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US shootings heighten security concerns at Republican convention

(Agencies) Updated: 2016-07-18 09:52

US shootings heighten security concerns at Republican convention

Police officers use bicycles to create cordons around a protest march by various groups, including "Black Lives Matter" and "Shut Down Trump and the RNC," ahead of the Republican National Convention in Cleveland, Ohio, US, July 17, 2016. [Photo/Agencies]

CLEVELAND - Cleveland's police union called for the suspension of a state law allowing people to carry firearms during the Republican National Convention but Ohio's governor said he was powerless to act despite heightened security concerns with the killing on Sunday of three police officers in Louisiana.

Republican Donald Trump seized on the shooting deaths in Baton Rouge, Louisiana, to bolster his case the United States is leaderless and he is the better candidate in the Nov 8 US presidential election to restore law and order than his rival, Democrat Hillary Clinton.

It was not immediately clear there was a link between Sunday's shootings and recent unrest countrywide over police killings of black men, one of them a shooting in Baton Rouge about two weeks ago.

Despite a lack of clarity about the motive and specifics of Sunday's incident, Trump said President Barack Obama "doesn't have a clue" on how to handle the problem after Obama voiced concern about inflammatory rhetoric on the campaign trail.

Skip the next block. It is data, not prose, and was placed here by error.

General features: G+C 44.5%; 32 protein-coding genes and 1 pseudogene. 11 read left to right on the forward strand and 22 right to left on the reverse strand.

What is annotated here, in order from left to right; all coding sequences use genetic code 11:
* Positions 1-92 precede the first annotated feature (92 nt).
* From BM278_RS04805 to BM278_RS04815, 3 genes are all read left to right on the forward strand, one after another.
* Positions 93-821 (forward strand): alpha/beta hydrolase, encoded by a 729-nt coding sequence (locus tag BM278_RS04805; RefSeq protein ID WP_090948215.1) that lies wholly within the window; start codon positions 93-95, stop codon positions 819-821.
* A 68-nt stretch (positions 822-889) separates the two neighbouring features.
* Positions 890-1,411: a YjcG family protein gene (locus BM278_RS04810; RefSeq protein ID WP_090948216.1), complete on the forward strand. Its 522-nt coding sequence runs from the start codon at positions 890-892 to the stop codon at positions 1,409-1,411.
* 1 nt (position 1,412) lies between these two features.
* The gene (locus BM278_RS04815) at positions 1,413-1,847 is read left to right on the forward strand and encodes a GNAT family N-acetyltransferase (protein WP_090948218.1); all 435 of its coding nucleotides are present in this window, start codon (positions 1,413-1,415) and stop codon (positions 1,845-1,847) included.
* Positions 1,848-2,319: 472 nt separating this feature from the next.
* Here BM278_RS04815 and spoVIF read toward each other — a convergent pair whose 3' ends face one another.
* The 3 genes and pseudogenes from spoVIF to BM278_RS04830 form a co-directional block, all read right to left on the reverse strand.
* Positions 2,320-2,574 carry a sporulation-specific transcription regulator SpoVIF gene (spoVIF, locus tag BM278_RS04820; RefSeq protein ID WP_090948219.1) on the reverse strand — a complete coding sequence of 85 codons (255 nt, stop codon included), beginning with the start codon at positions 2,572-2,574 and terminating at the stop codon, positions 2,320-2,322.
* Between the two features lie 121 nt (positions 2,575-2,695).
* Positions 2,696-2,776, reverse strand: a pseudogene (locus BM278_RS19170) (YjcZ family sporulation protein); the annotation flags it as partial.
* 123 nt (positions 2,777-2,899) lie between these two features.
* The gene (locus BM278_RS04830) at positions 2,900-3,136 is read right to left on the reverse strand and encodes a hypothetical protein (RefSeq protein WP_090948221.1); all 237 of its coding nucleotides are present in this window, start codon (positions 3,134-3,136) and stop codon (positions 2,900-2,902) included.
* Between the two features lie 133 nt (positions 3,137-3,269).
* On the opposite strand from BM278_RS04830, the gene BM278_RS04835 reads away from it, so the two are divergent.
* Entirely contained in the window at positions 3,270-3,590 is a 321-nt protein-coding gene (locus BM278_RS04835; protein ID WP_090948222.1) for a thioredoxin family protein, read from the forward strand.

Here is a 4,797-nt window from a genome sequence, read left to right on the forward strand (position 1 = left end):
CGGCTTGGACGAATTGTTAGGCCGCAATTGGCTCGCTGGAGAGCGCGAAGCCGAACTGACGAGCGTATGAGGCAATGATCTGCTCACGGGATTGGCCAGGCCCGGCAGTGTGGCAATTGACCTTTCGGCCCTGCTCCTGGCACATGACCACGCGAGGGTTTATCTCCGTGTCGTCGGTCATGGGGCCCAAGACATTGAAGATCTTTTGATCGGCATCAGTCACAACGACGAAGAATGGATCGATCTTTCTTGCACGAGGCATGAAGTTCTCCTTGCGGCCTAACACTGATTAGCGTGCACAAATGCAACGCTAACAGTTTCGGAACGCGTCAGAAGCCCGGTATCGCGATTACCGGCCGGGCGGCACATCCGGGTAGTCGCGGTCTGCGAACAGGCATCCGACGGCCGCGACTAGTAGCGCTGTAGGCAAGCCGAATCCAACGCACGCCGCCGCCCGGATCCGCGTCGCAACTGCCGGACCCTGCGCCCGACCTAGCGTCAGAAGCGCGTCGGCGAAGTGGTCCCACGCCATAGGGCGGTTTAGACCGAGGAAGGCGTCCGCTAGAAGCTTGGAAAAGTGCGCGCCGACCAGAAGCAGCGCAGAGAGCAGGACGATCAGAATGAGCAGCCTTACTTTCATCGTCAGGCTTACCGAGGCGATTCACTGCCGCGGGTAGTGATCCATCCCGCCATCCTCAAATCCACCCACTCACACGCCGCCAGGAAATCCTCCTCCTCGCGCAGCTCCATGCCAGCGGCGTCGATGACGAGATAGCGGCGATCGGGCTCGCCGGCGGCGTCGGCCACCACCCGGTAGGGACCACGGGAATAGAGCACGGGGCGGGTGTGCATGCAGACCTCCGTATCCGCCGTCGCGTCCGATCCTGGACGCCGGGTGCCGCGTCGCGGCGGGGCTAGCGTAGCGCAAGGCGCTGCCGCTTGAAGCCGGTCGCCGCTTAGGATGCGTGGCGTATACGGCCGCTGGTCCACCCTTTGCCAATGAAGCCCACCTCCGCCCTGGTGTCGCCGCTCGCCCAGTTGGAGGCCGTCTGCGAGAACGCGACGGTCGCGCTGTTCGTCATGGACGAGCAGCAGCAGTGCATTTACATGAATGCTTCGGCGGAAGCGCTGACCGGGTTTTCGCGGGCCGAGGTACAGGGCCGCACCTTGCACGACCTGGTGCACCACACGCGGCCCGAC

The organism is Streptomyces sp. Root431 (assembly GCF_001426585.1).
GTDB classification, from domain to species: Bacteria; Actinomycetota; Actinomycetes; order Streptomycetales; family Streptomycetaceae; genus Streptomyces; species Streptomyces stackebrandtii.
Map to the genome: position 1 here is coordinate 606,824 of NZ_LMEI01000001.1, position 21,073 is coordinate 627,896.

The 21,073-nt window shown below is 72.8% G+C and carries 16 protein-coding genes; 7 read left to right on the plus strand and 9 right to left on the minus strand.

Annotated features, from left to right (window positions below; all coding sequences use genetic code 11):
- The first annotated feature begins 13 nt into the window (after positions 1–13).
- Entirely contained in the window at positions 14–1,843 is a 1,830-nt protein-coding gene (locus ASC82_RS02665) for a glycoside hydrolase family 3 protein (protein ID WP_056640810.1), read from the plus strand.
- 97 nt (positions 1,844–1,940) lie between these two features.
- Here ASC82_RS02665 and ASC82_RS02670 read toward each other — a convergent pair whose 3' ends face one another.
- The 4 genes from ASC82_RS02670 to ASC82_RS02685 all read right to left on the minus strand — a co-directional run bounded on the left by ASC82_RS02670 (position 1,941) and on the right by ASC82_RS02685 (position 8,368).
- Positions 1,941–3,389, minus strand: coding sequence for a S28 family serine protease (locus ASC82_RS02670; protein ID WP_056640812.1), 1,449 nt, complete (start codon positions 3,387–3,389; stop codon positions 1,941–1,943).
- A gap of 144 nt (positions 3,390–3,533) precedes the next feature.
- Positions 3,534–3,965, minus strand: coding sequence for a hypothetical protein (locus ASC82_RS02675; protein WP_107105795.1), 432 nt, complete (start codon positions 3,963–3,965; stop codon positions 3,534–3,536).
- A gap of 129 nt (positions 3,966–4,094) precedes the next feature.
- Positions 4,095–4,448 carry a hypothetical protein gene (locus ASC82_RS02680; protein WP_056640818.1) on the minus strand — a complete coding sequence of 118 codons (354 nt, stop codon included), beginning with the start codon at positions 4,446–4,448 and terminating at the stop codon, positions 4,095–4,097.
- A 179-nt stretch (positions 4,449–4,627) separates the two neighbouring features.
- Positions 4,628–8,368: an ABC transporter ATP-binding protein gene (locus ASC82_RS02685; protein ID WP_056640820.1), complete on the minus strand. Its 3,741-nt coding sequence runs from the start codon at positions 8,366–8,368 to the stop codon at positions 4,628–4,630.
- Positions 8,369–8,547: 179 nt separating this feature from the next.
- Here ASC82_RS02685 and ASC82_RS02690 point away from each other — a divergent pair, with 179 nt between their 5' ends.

"Our country is a divided crime scene, and it will only get worse!" Trump said.

He issued statements on Twitter on Sunday, a day before the start of the four-day Republican Convention in Cleveland this week due to formally nominate him for the White House.

After the shootings in Baton Rouge, in which three other police officers were wounded, the head of Cleveland's police union, Steve Loomis, asked Governor John Kasich to suspend state laws allowing people to openly carry firearms, but Kasich said he lacked the authority to do so.

Kasich, a Republican who lost his bid for the White House to Trump, issued a statement through his spokeswoman Emmalee Kalmbach, saying:

"Ohio governors do not have the power to arbitrarily suspend federal and state constitutional rights or state laws as suggested. The bonds between our communities and police must be reset and rebuilt - as we're doing in Ohio - so our communities and officers can both be safe."

Clinton called the shootings "devastating" and urged the country to work together. "We must not turn our backs on each other. We must not be indifferent to each other," Clinton said in a statement. "We must all stand together to reject violence and strengthen our communities."


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